November 17, 2010
The CFL's league-wide all-stars were released today (list by position here), and, as with the divisional all-stars, there are some curious choices. Those are most notable in the linebacking corps, and most prominent of all is the selection of the wrong Simpson.
No, we're not talking about Homer (pictured above centre), but rather Juwan (pictured above left). Juwan Simpson is a very solid player, but I question whether he's one of the three best linebackers in the league. I'm not even sure he's one of the three best linebackers in the West, as I would have picked Solomon Elimimian over him if I had a vote. His stats are fine (71 tackles, seven sacks, two forced fumbles, one interception), but they're not close to any of the league leaders in any of those categories; he's tied for 11th in tackles, tied for seventh in sacks and isn't even close in anything else. He is tied with B.C.'s Korey Banks for the sack lead amongst linebackers, so that's notable, but other then that, he fades into the crowd.
Defensive statistics aren't the be-all and end-all of judging these awards, as they can sometimes be deceptive. For example, a tackle is counted the same if it's the result of a great play to shoot a gap and bring a running back down in the backfield or if it's a result of poor pass coverage that allowed your man to make a first-down reception. That's why it's important to watch games as well. Having said that, though, Simpson's been good in the Calgary games I've seen, but hasn't really stood out to me, and the stats do still have value. As a great man once said, "Facts are meaningless. You could use facts to prove anything that's even remotely true!"
This wouldn't be an egregious selection in a vacuum, as Simpson certainly had a strong season. It's notable because of the other players he was picked over, though, and particularly one who shares his last name. Middle linebacker Barrin Simpson (pictured above right) was arguably one of the most important pieces in the Saskatchewan defence all year and put up some incredible games, including his performance in the Banjo Bowl against Winnipeg. He led the league with 105 tackles and also recorded three sacks and a fumble recovery. He was the crucial component in the Riders' run defence, which looked notably vulnerable against the Lions without him Sunday, and also did quite well in pass coverage against receivers going over the middle. He didn't record as many sacks as his competition, but that's partly because he wasn't asked to blitz as much as Juwan Simpson was. He was recognized as a West Division all-star, but in my mind, he had a much stronger all-around season than Juwan Simpson and deserved to receive a league all-star nod as well.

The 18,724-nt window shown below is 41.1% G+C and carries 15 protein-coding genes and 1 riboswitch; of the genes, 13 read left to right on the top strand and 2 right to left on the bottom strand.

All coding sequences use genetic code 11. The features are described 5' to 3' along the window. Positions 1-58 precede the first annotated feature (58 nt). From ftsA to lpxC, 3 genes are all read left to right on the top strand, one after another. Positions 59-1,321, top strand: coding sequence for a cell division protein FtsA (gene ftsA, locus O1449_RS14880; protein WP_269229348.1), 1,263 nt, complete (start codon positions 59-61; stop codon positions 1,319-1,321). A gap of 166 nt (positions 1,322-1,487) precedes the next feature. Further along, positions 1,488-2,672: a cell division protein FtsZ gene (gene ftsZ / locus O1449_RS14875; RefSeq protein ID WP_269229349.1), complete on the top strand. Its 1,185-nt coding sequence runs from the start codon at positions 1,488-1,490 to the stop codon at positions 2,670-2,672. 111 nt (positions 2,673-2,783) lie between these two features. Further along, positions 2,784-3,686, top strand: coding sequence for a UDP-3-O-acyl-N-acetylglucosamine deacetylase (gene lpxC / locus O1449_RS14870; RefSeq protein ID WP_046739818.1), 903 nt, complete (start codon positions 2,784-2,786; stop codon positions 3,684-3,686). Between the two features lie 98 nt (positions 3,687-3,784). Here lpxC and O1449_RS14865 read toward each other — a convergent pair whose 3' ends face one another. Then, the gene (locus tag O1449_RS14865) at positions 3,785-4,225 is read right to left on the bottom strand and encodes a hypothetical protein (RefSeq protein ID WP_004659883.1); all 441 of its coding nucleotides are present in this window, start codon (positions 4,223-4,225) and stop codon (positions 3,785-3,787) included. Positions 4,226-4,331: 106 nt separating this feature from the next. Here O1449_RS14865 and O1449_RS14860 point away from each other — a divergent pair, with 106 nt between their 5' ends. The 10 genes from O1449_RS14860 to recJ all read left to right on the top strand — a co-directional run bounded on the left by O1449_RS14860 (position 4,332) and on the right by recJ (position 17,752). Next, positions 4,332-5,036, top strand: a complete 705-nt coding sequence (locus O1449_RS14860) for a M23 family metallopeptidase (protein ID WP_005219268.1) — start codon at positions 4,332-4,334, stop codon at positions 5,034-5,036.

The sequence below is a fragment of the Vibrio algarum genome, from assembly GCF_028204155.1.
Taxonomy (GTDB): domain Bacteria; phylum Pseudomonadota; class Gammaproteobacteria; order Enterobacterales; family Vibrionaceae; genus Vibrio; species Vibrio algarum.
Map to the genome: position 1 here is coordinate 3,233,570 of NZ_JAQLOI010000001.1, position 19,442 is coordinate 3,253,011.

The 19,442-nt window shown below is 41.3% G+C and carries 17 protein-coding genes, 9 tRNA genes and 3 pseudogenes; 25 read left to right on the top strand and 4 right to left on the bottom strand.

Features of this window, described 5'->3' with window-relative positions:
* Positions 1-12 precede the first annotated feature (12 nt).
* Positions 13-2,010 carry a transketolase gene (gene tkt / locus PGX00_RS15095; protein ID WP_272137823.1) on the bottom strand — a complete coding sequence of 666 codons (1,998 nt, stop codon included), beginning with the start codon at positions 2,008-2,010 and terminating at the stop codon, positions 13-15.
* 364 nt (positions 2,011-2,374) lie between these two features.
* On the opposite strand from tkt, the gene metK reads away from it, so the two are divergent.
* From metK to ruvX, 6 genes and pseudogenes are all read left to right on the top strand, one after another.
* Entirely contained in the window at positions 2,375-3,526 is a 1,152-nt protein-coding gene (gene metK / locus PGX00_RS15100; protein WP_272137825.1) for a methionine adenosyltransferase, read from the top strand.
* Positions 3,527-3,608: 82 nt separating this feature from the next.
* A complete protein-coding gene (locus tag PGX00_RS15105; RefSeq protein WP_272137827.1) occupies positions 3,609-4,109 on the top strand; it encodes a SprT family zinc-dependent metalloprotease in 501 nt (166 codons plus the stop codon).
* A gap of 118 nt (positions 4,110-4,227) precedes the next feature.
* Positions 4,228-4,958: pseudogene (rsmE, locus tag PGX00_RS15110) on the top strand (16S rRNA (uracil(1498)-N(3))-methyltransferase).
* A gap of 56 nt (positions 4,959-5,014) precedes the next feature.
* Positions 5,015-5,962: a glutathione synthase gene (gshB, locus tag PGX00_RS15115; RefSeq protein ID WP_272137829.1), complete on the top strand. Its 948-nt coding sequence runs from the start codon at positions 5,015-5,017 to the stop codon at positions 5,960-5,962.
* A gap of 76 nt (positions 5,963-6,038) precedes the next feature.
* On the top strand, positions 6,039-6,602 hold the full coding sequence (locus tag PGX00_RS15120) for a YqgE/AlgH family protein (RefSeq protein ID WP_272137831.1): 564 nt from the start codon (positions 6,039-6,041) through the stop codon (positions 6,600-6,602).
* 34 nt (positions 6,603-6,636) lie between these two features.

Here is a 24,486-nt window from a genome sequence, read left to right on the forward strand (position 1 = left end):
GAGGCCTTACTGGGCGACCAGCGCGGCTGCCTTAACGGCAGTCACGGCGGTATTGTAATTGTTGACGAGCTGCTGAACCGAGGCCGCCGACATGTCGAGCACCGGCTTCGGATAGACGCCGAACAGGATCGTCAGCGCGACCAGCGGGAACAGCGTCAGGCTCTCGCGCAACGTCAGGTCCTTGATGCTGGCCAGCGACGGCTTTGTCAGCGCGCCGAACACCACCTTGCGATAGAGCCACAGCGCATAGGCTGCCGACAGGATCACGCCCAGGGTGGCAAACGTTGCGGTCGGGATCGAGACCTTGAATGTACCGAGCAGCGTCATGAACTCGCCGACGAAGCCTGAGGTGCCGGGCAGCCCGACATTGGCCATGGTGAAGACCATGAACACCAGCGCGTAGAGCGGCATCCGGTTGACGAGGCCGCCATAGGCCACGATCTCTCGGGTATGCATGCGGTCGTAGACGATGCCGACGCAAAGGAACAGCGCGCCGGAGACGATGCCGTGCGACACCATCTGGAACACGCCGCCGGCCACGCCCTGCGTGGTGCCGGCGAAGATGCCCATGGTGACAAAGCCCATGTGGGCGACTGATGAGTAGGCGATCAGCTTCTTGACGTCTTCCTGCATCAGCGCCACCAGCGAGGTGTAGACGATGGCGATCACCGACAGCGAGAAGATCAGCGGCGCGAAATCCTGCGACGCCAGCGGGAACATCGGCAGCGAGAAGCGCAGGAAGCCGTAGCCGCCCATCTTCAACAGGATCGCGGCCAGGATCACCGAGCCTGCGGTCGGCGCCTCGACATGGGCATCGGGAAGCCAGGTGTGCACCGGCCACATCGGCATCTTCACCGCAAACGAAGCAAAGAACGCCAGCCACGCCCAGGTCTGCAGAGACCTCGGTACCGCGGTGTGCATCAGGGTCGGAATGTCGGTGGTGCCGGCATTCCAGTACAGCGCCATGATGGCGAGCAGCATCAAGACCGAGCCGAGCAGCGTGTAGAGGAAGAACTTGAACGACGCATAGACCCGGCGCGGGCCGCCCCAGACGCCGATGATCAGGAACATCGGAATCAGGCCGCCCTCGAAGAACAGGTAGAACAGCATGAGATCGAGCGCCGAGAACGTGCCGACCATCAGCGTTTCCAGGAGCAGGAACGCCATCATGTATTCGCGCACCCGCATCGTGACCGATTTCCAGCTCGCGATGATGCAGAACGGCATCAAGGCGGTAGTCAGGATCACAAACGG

It's quite possible the Stampeders' league-best 13-5 record and the Roughriders' 10-8 mark factored into this, as Calgary wound up with eight all-stars against Saskatchewan's two. Some say team records should be taken into consideration when picking awards, and you can make that argument. I don't agree with that logic, though; all-star selections and individual awards are about how players have done in my mind, not how well their teams have done. Sometimes the two overlap, but quite often they don't. The voters for the league all-stars (a mix of fans, coaches and Football Reporters of Canada members) recognized that on one front, giving four members of the last-place Winnipeg Blue Bombers all-star nods, but they didn't on another if Simpson was chosen because he's a Stampeder. I agree with most of the other Stampeders who were chosen, but I think the voters got this one wrong.
Juwan Simpson over Barrin Simpson (pictured at right bringing down Toronto's Dalton Bell in an Oct. 2 game) isn't the only all-star selection I'd take issue with. I'd also choose Toronto's Kevin Eiben over Montreal's Chip Cox for one of the other linebacker slots (Markeith Knowlton thoroughly deserves his). That's more open to debate in my mind, though. I also already laid out the case for Montreal's Jermaine McElveen as a divisional all-star at defensive tackle over Winnipeg's Doug Brown, so I don't think choosing Brown as one of the two best tackles in the league is a particularly good move (Kevin Huntley, on the other hand, is a great choice). Brown has been dominant in the past and was still solid this year, recording 49 tackles, five sacks and a forced fumble. His stats were better than West Division nominees DeVone Claybrooks and Tom Johnson, both of Calgary, so this does make some sense, but I would rather have seen McElveen with this nod.
I also would have taken Montreal quarterback Anthony Calvillo over Calgary quarterback Henry Burris (and as I'm based in B.C., I don't think Burris can blame my choice on the "Eastern media"); Calvillo played three less games than Burris (two thanks to injury and then the final game, where he sat out to rest for the playoffs; Burris only threw three passes for 55 yards and a touchdown in that final game, though, so the gap is closer to two games), but only finished with 106 less passing yards. He also completed more of his passes than Burris did (67.6 per cent to 66.2 per cent) and had a much better touchdown-to-interception ratio (32 to 7 against Burris' 38 to 20). Burris had a great season, but Calvillo's was even better in my mind.
Still, on the whole, these selections are pretty solid. The running backs are absolutely right (Cory Boyd and Fred Reid), as are the receivers (Nik Lewis, Andy Fantuz, Terrence Edwards and Arland Bruce III), and the offensive line selections are all good ones. The secondary looks good, as do the special teams. There are a lot of things done right here, even if they're overshadowed by mistakes like taking the wrong Simpson. D'oh!